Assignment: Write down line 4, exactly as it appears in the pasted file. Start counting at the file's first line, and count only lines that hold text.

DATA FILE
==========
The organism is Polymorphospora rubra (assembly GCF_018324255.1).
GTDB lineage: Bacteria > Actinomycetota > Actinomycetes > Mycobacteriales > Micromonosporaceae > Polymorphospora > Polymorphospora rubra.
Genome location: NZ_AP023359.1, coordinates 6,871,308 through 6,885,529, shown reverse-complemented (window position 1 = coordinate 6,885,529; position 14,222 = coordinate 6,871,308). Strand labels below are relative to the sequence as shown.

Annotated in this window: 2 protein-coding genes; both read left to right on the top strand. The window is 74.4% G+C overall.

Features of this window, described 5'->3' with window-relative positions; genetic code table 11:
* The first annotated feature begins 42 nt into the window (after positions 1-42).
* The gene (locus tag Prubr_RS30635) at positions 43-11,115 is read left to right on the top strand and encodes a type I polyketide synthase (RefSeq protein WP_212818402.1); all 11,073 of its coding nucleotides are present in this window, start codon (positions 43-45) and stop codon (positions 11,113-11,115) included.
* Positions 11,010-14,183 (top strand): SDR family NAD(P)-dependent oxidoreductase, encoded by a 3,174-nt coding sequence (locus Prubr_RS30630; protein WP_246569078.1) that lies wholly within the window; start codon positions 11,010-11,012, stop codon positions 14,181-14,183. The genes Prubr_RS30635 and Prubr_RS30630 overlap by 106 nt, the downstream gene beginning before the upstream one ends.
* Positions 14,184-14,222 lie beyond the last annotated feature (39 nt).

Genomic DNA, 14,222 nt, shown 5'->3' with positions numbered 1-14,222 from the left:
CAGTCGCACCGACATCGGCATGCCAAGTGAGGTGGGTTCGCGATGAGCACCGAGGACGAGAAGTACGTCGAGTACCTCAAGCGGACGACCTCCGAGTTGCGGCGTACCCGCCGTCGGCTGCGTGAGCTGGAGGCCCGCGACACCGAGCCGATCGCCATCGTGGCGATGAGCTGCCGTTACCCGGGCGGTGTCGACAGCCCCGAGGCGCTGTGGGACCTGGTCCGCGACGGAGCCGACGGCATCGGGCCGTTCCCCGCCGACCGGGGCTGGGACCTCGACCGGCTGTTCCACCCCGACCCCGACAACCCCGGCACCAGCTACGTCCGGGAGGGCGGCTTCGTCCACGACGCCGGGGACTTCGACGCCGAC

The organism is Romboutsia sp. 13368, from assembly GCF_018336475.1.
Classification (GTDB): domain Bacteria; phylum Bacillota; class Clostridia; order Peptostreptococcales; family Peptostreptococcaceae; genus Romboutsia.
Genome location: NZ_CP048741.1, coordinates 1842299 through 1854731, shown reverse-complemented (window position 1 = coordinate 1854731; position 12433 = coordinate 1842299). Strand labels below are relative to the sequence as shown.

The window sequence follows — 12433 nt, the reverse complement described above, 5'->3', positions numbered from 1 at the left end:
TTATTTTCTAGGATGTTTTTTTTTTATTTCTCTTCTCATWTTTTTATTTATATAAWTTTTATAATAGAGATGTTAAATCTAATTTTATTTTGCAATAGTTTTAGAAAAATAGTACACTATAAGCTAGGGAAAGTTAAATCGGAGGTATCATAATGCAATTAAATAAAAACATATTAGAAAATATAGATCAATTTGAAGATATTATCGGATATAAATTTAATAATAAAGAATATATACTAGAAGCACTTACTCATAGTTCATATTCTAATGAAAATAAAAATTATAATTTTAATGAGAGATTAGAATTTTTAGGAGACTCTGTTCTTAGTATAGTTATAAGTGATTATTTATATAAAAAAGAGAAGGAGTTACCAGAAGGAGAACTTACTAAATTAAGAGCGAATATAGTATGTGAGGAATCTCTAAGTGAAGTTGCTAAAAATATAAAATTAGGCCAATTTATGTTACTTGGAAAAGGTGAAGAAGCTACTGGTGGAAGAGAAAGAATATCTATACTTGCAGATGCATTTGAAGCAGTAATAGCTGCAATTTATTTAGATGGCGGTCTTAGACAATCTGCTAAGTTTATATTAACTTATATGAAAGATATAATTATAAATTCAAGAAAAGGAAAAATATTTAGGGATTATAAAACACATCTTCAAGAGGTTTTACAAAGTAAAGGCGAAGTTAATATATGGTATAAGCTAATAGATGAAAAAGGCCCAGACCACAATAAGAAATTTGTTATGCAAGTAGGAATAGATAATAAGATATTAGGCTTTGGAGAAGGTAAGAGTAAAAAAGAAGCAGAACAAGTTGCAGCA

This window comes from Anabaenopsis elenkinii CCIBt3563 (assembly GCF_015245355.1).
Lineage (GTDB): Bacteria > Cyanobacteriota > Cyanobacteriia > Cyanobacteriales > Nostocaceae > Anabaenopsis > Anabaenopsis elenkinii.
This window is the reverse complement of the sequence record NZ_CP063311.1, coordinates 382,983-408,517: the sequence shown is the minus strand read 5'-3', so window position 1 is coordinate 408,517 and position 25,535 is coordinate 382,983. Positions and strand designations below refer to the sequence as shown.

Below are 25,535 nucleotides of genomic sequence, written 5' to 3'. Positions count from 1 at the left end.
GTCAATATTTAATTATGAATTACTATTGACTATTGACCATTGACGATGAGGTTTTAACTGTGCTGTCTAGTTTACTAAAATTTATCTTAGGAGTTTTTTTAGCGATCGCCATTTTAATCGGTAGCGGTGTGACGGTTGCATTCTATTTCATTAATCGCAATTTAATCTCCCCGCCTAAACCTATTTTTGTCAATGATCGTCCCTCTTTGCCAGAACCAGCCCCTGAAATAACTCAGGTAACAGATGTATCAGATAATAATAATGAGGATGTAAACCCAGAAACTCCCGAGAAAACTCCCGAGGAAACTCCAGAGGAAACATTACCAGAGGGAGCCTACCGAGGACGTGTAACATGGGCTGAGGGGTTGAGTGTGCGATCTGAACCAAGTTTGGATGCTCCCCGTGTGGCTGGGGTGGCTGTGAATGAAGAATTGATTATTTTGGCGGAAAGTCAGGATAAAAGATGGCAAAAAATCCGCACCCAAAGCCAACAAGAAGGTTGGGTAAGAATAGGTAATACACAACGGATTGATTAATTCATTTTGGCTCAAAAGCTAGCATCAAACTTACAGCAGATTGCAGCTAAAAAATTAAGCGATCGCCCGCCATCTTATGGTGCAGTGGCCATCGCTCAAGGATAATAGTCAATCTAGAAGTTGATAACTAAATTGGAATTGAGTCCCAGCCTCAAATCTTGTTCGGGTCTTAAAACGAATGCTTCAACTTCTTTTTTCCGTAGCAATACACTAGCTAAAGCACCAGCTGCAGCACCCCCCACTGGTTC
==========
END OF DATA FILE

Annotated in this window: 2 protein-coding genes; both read left to right on the top strand. The window is 74.4% G+C overall.